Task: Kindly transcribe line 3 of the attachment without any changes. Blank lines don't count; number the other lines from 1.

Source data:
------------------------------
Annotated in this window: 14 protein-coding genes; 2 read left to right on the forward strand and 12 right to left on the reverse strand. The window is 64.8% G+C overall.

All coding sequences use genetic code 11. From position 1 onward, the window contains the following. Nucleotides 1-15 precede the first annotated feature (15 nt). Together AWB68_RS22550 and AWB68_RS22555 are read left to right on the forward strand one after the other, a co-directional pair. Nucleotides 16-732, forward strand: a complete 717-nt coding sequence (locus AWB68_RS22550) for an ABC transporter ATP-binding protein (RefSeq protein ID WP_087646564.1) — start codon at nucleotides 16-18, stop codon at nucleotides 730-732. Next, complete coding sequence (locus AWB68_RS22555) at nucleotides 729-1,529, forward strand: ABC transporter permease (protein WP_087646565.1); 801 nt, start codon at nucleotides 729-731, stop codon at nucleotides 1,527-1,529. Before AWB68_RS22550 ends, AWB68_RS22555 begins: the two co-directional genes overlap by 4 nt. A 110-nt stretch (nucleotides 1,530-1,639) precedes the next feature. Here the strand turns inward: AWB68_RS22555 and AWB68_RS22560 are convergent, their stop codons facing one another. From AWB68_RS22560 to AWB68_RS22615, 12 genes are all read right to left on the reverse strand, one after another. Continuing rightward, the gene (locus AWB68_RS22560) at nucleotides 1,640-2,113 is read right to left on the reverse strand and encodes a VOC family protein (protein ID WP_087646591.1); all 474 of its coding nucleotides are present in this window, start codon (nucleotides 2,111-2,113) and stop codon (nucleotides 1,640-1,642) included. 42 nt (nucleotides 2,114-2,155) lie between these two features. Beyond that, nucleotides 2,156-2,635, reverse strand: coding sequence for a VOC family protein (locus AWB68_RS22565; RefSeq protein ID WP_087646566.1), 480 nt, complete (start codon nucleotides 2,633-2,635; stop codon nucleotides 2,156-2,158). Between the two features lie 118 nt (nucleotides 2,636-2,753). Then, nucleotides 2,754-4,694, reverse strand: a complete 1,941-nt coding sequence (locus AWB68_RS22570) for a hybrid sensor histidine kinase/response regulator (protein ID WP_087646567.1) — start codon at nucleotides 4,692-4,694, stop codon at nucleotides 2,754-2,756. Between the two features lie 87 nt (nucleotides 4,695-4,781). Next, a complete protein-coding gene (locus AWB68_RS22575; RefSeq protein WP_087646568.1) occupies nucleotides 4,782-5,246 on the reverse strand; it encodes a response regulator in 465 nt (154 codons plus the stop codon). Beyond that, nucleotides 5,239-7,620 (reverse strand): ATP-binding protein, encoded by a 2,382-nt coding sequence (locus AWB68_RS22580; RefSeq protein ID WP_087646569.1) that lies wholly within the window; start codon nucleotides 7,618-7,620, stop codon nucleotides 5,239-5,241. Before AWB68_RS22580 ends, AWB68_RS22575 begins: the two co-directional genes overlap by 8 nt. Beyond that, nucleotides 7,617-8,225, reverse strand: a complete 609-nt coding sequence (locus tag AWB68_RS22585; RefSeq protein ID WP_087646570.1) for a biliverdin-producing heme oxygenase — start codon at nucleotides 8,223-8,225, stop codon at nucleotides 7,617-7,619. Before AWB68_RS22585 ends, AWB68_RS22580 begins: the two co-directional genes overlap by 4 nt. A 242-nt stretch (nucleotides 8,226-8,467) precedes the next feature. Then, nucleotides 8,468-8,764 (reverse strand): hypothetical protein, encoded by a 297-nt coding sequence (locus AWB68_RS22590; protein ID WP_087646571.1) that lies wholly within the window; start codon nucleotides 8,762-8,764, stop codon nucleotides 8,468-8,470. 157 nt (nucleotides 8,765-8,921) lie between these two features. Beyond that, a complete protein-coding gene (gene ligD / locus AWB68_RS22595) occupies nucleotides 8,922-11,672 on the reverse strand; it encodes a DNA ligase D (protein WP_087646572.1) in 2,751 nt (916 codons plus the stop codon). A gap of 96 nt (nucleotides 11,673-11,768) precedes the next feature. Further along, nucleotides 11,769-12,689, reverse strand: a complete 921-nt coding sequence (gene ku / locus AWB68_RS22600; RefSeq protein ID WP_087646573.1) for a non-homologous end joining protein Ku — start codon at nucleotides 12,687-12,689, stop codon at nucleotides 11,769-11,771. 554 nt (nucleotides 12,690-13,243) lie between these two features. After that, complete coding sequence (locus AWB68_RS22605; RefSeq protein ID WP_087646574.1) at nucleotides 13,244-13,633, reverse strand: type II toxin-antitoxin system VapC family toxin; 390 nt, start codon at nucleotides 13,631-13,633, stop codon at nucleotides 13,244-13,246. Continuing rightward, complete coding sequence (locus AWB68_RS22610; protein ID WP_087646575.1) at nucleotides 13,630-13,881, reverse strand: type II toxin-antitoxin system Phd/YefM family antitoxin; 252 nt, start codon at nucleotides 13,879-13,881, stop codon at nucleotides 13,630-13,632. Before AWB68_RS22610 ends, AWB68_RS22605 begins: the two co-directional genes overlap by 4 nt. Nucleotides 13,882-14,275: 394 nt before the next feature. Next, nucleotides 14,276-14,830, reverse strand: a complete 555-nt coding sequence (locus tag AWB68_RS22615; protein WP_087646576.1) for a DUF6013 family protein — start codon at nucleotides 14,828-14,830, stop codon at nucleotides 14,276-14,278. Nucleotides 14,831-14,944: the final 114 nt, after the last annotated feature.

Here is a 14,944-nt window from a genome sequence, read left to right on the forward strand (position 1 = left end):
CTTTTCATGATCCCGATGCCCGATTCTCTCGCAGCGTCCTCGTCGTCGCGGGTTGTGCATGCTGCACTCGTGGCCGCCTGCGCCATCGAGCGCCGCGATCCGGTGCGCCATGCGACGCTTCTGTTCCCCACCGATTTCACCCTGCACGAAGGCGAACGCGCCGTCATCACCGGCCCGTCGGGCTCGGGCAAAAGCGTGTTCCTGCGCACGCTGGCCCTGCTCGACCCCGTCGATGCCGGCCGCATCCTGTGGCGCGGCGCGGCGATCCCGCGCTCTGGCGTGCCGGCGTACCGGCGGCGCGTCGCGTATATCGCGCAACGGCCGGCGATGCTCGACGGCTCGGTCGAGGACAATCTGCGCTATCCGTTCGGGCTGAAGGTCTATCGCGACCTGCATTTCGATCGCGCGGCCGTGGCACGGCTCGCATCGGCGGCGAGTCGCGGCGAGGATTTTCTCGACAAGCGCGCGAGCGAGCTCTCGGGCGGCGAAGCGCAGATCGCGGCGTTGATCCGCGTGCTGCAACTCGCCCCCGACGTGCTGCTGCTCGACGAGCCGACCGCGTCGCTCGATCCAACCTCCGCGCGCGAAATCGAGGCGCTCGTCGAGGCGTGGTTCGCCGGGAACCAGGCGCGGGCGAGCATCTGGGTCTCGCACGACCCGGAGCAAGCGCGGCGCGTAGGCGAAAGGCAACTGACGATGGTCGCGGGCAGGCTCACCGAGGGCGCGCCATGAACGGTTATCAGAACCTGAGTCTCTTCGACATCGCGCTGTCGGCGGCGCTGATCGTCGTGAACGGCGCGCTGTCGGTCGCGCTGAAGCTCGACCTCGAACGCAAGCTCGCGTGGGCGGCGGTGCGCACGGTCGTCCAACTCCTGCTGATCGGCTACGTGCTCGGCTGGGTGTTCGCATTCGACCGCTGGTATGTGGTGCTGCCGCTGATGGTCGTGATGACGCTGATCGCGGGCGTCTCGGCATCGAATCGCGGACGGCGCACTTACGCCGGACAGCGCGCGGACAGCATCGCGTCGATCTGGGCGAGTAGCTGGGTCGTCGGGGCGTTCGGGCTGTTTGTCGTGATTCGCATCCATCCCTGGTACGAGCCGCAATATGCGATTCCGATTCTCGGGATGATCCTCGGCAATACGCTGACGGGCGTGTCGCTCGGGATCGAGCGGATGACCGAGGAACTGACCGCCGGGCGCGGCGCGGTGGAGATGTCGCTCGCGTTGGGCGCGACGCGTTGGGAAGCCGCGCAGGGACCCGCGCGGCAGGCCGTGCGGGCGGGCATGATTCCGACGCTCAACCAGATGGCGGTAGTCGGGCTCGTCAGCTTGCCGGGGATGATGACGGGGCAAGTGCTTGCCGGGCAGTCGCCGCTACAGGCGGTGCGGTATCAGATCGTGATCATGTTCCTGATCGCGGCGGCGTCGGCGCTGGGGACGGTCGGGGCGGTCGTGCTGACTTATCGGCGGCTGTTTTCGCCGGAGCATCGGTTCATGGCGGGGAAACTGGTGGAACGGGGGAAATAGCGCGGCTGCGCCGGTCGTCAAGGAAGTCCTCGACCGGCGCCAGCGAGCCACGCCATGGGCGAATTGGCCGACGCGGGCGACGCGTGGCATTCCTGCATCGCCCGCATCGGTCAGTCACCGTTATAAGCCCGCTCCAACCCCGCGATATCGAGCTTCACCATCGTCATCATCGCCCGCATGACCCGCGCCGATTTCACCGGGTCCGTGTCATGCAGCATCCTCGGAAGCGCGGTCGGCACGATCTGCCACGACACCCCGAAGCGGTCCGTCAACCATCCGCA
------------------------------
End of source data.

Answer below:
Here is a 14,944-nt window from a genome sequence, read left to right on the forward strand (position 1 = left end):